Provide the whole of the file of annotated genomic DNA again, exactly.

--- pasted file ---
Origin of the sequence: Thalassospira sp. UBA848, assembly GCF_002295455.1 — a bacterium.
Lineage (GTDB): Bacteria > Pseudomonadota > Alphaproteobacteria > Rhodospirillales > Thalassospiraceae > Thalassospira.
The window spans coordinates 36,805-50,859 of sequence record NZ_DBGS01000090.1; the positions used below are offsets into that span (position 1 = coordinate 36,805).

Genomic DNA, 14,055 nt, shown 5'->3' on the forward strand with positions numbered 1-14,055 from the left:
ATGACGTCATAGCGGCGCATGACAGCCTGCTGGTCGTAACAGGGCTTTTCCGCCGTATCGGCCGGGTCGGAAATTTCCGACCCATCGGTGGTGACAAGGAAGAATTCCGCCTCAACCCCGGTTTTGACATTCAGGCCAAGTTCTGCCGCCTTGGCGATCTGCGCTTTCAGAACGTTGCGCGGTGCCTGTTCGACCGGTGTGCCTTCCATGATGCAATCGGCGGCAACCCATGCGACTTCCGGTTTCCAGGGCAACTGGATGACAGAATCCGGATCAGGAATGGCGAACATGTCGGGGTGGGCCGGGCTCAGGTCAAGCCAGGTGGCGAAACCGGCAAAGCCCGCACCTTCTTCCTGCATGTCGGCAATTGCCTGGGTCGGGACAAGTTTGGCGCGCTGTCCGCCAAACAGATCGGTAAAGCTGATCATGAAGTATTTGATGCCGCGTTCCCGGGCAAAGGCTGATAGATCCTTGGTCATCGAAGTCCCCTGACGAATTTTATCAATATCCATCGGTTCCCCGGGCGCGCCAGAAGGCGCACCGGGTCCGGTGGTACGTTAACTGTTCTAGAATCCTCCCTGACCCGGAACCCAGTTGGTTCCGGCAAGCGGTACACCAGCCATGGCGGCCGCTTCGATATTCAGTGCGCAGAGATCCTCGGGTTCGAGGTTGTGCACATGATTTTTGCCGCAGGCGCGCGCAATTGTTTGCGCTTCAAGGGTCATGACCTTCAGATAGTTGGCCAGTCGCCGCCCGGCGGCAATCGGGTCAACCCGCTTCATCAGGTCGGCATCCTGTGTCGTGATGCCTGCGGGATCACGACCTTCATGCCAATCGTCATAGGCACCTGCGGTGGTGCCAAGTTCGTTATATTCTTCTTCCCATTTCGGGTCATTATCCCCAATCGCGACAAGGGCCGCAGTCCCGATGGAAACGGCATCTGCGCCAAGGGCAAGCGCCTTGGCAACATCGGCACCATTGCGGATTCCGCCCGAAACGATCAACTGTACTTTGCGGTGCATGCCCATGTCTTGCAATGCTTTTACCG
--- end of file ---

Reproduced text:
Origin of the sequence: Thalassospira sp. UBA848, assembly GCF_002295455.1 — a bacterium.
Lineage (GTDB): Bacteria > Pseudomonadota > Alphaproteobacteria > Rhodospirillales > Thalassospiraceae > Thalassospira.
The window spans coordinates 36,805-50,859 of sequence record NZ_DBGS01000090.1; the positions used below are offsets into that span (position 1 = coordinate 36,805).

Genomic DNA, 14,055 nt, shown 5'->3' on the forward strand with positions numbered 1-14,055 from the left:
ATGACGTCATAGCGGCGCATGACAGCCTGCTGGTCGTAACAGGGCTTTTCCGCCGTATCGGCCGGGTCGGAAATTTCCGACCCATCGGTGGTGACAAGGAAGAATTCCGCCTCAACCCCGGTTTTGACATTCAGGCCAAGTTCTGCCGCCTTGGCGATCTGCGCTTTCAGAACGTTGCGCGGTGCCTGTTCGACCGGTGTGCCTTCCATGATGCAATCGGCGGCAACCCATGCGACTTCCGGTTTCCAGGGCAACTGGATGACAGAATCCGGATCAGGAATGGCGAACATGTCGGGGTGGGCCGGGCTCAGGTCAAGCCAGGTGGCGAAACCGGCAAAGCCCGCACCTTCTTCCTGCATGTCGGCAATTGCCTGGGTCGGGACAAGTTTGGCGCGCTGTCCGCCAAACAGATCGGTAAAGCTGATCATGAAGTATTTGATGCCGCGTTCCCGGGCAAAGGCTGATAGATCCTTGGTCATCGAAGTCCCCTGACGAATTTTATCAATATCCATCGGTTCCCCGGGCGCGCCAGAAGGCGCACCGGGTCCGGTGGTACGTTAACTGTTCTAGAATCCTCCCTGACCCGGAACCCAGTTGGTTCCGGCAAGCGGTACACCAGCCATGGCGGCCGCTTCGATATTCAGTGCGCAGAGATCCTCGGGTTCGAGGTTGTGCACATGATTTTTGCCGCAGGCGCGCGCAATTGTTTGCGCTTCAAGGGTCATGACCTTCAGATAGTTGGCCAGTCGCCGCCCGGCGGCAATCGGGTCAACCCGCTTCATCAGGTCGGCATCCTGTGTCGTGATGCCTGCGGGATCACGACCTTCATGCCAATCGTCATAGGCACCTGCGGTGGTGCCAAGTTCGTTATATTCTTCTTCCCATTTCGGGTCATTATCCCCAATCGCGACAAGGGCCGCAGTCCCGATGGAAACGGCATCTGCGCCAAGGGCAAGCGCCTTGGCAACATCGGCACCATTGCGGATTCCGCCCGAAACGATCAACTGTACTTTGCGGTGCATGCCCATGTCTTGCAATGCTTTTACCG